Lauren Matsumoto is a Brooklyn-based artist whose work touches on one of the most urgent crises facing humanity today: environmental degradation. Through her gorgeous, brilliantly executed paintings, which involve flora, birds, and vintage ephemera, she beautifully illuminates the fissures that have formed between humans and nature. In this fascinating interview, Matsumoto shares her insights on the environment, sincerity in art, her process, and more.
Did you ever consider a different career path, or have you always known you wanted to make art professionally?
I have always aspired to be a professional painter since I started painting seriously at 14 years old. Unfortunately, running a professional art studio in a major city is costly, with supplies, art shipping, and studio rent as expenses. I’ve always had to keep my studio lean and do design-related projects on the side to help pay the bills. I respect quality design as well as art, so I welcomed those side projects. There is nothing wrong with creative people shifting gears occasionally to supplement their income.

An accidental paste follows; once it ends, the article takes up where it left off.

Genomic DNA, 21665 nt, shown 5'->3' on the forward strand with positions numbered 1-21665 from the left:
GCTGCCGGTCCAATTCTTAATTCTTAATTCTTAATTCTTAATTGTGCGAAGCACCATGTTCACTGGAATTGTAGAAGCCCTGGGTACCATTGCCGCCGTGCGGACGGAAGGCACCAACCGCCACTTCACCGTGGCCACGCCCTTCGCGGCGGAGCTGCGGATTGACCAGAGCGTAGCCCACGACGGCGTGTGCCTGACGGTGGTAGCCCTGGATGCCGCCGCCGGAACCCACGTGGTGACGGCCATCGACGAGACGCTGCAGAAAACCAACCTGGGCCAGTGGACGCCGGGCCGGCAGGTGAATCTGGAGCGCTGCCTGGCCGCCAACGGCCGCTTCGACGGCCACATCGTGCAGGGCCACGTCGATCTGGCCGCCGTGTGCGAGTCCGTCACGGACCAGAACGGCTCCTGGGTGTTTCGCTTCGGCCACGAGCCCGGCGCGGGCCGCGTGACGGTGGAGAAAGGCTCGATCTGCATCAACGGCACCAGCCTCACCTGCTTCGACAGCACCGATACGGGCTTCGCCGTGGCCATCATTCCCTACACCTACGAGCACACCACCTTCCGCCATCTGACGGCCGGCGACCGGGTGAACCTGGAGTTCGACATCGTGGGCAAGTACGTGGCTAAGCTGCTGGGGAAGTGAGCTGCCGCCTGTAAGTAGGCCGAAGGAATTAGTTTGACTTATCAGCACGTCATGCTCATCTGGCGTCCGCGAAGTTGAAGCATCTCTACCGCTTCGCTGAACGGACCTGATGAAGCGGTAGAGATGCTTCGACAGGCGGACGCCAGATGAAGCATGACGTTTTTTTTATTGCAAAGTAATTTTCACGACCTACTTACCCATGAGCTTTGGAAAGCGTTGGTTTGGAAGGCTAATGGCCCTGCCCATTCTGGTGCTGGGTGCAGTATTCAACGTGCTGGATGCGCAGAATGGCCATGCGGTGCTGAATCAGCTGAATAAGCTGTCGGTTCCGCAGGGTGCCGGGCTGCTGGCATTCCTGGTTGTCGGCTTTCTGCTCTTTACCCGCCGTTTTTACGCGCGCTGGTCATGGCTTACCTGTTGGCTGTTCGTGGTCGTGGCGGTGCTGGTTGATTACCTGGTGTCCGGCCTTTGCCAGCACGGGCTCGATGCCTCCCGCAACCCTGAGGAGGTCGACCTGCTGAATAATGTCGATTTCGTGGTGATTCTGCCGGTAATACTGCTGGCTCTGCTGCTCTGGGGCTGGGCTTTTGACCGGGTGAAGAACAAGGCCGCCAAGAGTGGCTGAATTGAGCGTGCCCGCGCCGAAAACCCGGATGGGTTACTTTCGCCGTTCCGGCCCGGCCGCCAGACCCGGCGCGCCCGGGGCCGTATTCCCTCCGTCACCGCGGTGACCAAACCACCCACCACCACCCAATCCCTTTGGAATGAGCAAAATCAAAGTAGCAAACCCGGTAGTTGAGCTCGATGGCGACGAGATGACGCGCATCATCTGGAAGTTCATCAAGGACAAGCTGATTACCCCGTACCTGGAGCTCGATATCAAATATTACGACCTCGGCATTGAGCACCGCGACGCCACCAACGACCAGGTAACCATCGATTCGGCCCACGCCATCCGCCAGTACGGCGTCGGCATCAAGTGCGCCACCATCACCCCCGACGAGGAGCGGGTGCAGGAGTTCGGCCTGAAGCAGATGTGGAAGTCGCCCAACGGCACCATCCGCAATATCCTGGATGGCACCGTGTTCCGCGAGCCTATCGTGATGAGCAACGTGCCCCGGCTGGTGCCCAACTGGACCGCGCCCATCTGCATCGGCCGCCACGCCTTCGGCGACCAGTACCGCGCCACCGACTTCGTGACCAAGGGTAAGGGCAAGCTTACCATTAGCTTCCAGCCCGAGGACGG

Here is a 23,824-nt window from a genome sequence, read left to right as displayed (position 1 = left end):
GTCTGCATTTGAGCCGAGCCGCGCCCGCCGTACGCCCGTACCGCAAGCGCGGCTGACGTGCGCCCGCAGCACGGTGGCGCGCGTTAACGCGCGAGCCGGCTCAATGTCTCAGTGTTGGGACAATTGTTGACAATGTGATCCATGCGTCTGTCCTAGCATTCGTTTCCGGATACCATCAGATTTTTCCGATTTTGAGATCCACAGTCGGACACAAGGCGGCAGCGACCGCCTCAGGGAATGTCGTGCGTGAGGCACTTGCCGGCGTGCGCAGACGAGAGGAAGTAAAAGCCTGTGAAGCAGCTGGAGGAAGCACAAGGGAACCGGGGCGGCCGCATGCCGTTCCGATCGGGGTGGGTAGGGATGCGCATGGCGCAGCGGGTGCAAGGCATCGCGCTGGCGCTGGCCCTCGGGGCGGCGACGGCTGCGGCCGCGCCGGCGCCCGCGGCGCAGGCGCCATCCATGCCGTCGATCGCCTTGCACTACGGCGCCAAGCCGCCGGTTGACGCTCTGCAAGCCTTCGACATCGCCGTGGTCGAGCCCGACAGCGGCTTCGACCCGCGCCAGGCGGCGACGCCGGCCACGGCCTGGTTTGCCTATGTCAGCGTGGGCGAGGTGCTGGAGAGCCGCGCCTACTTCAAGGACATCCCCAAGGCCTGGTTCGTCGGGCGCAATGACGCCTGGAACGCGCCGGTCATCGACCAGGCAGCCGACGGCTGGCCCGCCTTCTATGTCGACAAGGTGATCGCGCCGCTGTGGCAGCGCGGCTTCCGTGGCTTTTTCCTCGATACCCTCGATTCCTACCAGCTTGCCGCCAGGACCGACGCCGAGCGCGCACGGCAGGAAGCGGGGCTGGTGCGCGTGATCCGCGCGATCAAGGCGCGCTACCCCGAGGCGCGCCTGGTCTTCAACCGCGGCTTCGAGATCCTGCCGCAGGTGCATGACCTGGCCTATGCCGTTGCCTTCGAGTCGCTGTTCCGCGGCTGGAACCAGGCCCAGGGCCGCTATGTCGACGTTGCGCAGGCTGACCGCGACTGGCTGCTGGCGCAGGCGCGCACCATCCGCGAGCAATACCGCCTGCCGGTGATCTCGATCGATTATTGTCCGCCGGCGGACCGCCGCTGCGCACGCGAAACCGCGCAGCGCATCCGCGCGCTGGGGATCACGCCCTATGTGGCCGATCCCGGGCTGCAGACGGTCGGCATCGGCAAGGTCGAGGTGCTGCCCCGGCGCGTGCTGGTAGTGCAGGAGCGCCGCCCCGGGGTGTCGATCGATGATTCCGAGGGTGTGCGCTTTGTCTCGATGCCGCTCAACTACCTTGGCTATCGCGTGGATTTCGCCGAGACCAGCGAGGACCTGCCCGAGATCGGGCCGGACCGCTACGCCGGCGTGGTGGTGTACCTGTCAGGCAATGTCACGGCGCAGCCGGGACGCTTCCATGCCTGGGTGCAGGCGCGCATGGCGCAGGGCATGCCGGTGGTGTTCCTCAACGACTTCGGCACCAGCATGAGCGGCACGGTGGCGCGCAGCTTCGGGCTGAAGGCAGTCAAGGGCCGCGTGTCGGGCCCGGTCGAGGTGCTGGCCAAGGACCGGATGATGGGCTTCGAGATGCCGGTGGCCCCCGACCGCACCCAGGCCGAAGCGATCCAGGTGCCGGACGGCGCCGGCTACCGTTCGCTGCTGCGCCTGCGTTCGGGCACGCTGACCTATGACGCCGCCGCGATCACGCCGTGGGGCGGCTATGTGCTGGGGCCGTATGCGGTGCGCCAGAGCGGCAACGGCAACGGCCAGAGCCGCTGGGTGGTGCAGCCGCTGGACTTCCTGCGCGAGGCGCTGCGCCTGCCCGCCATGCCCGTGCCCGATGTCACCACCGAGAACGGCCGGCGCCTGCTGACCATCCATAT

How has your art evolved over time? Has there been a particular mentor, words of advice, or event in your life that has informed your work?
There are lots of tips I absorbed from some very astute professors I was fortunate to have in art school, but the words that really stuck with me were “kill your darlings.” This advice is normally given in writing classes, but I find it applies to art-making as well. I think about those words regularly in my practice. I have changed and redirected my work several times over the years when a line of investigation was not quite right to me. It took a lot of guts to make a change because some of those series were quite successful, but I’ve done it several times and am now proud of what I’ve accomplished in my practice, despite what other people might think.